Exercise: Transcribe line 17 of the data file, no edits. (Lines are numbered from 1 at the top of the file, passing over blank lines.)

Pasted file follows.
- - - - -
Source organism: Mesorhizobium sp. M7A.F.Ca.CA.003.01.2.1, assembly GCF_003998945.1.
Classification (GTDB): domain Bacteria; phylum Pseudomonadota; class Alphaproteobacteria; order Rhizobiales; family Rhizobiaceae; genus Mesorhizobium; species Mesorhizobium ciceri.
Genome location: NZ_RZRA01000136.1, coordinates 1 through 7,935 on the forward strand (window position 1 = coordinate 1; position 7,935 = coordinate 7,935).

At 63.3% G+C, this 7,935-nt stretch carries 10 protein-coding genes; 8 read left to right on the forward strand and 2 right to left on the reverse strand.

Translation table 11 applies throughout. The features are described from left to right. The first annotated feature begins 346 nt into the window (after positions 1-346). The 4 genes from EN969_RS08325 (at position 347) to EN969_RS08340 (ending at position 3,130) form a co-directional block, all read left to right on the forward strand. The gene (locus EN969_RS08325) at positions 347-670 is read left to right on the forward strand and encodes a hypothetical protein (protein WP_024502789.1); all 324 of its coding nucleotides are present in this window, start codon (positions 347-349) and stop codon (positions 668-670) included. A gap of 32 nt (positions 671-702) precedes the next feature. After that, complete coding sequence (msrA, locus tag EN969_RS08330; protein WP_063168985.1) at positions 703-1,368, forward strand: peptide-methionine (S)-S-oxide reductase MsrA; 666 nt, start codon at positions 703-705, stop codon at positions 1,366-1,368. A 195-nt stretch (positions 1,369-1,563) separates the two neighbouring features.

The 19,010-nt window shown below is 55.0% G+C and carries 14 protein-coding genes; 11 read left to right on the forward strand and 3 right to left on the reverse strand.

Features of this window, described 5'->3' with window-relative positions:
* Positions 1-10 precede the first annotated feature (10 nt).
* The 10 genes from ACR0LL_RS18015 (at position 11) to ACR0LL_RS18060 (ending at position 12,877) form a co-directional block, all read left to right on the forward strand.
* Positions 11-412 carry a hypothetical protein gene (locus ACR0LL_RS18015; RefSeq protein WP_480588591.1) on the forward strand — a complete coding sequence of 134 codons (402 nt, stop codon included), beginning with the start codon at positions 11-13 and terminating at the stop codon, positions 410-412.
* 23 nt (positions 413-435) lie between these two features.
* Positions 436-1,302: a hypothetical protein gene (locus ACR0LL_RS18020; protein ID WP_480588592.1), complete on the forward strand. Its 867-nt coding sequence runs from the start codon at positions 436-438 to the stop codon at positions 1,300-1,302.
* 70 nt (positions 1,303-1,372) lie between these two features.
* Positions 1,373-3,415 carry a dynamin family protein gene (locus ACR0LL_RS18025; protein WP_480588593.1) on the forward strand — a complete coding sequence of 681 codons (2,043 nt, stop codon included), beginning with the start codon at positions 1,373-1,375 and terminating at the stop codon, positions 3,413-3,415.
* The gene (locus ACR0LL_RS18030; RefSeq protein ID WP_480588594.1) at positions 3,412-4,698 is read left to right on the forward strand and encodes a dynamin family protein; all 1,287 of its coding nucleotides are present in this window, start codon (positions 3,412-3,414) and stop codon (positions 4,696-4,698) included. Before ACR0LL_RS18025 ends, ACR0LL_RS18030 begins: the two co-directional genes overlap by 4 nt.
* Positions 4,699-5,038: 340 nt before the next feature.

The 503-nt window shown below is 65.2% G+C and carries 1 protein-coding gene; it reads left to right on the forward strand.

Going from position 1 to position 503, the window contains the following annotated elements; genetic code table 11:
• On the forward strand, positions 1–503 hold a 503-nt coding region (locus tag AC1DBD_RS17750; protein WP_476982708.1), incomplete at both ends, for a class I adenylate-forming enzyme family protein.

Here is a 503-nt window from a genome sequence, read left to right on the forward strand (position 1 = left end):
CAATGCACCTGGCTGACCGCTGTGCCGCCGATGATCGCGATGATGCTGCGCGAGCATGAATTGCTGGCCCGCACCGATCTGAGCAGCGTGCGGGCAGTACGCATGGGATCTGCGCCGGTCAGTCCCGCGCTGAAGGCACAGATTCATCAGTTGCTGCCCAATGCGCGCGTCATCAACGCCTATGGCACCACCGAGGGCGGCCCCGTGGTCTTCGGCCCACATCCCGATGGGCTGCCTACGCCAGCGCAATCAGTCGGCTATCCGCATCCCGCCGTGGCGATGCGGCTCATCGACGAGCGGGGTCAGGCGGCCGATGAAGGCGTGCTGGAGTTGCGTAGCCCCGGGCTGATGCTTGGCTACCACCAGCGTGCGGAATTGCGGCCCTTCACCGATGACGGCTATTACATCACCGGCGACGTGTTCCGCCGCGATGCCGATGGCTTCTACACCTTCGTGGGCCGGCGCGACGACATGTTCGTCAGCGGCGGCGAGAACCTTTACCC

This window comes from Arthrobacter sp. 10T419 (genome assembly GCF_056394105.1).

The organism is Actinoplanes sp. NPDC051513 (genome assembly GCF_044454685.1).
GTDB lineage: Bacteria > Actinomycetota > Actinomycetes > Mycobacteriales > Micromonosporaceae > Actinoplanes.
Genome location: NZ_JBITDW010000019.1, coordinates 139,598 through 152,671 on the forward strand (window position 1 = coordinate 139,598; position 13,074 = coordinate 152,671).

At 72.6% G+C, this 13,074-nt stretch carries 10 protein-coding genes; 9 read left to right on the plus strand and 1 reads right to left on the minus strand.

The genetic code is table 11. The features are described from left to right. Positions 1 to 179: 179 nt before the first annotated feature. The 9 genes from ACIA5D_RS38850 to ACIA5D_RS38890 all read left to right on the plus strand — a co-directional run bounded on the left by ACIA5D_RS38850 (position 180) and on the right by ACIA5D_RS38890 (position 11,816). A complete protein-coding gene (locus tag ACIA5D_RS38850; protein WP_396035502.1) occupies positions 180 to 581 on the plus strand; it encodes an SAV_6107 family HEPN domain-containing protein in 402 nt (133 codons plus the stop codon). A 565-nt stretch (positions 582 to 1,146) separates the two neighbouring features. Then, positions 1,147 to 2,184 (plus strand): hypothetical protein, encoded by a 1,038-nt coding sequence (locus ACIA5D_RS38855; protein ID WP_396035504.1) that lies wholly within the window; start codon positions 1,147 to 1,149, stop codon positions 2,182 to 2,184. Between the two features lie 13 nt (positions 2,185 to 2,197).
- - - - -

The 503-nt window shown below is 65.2% G+C and carries 1 protein-coding gene; it reads left to right on the forward strand.